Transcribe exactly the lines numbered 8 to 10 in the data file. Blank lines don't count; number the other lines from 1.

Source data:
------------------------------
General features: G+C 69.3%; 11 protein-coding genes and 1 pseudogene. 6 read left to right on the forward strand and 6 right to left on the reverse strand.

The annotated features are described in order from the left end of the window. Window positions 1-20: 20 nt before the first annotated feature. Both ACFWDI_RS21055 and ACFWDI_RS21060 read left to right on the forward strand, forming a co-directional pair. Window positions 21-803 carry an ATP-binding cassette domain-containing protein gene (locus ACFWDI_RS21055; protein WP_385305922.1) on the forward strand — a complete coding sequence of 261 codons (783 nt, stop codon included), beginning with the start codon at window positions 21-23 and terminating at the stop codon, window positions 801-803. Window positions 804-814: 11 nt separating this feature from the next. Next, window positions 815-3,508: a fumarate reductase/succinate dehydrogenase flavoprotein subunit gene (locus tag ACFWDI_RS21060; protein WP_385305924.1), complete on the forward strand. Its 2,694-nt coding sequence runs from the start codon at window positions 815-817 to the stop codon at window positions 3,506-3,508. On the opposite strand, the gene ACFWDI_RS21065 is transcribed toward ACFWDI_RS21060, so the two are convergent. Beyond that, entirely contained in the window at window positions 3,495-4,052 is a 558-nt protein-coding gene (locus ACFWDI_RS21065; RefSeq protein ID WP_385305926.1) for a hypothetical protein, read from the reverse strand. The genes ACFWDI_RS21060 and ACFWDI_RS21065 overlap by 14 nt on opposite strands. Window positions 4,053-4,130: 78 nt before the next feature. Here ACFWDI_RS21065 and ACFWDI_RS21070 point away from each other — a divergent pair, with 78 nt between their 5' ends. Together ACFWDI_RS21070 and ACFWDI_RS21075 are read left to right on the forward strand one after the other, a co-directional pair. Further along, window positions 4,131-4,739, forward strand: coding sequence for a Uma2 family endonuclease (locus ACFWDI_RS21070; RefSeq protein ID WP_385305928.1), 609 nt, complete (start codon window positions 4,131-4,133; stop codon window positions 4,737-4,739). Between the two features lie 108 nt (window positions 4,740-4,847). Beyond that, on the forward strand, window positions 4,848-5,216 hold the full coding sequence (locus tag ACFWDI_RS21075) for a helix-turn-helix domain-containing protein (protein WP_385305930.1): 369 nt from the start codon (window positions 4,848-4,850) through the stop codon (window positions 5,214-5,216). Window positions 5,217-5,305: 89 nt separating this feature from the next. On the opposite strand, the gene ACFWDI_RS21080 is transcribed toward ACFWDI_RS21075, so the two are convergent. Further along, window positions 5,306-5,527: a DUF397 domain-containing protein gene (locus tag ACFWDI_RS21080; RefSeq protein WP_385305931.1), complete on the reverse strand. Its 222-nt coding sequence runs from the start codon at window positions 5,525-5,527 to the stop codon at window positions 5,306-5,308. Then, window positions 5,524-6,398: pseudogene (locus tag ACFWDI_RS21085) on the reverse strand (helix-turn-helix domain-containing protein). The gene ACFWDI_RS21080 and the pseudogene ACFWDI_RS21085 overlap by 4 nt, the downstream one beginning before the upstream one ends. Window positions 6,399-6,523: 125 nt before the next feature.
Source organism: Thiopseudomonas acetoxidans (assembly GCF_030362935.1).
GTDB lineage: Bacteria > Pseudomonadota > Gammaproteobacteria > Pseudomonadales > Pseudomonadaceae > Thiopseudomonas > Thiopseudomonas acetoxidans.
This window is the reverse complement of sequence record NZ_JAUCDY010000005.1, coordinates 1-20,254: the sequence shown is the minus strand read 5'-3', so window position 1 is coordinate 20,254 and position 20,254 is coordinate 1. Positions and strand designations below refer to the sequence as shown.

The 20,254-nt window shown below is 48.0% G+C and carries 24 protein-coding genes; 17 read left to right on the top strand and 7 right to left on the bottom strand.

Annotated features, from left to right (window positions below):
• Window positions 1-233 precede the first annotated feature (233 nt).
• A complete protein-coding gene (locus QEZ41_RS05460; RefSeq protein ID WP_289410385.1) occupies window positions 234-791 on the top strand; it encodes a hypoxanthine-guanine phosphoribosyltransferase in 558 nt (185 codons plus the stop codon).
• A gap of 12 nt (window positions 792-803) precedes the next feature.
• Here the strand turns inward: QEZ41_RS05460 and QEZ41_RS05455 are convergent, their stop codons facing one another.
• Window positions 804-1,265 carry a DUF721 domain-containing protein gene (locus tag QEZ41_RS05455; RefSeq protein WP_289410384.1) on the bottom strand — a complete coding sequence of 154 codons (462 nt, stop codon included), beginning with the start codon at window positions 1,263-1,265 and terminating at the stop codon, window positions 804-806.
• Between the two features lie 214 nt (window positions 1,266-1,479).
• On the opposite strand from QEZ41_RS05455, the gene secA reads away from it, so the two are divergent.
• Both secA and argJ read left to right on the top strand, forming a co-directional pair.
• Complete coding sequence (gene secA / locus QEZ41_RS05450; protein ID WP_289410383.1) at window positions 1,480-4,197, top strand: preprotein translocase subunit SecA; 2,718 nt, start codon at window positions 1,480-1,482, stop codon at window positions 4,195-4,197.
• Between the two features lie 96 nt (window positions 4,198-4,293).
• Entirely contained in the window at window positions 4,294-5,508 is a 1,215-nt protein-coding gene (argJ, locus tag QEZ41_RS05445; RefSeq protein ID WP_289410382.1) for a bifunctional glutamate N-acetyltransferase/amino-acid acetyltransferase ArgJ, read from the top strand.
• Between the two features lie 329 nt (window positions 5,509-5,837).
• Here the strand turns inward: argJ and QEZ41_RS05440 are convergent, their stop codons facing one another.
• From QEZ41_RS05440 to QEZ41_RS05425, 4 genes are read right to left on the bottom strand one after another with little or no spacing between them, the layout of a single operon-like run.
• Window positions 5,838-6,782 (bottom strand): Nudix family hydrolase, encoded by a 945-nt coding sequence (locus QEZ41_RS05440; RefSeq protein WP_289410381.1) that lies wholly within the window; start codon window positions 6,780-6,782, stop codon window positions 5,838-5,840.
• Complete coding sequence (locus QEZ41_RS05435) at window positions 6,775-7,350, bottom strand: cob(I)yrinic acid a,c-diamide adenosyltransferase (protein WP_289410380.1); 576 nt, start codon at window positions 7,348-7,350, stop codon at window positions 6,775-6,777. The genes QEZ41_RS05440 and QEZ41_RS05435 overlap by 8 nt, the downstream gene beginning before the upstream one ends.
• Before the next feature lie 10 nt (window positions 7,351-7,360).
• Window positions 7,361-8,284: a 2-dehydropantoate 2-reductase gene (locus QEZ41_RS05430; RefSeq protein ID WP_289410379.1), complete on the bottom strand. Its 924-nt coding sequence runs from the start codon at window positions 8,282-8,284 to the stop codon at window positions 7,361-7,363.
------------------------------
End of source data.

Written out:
• Window positions 1-233 precede the first annotated feature (233 nt).
• A complete protein-coding gene (locus QEZ41_RS05460; RefSeq protein ID WP_289410385.1) occupies window positions 234-791 on the top strand; it encodes a hypoxanthine-guanine phosphoribosyltransferase in 558 nt (185 codons plus the stop codon).
• A gap of 12 nt (window positions 792-803) precedes the next feature.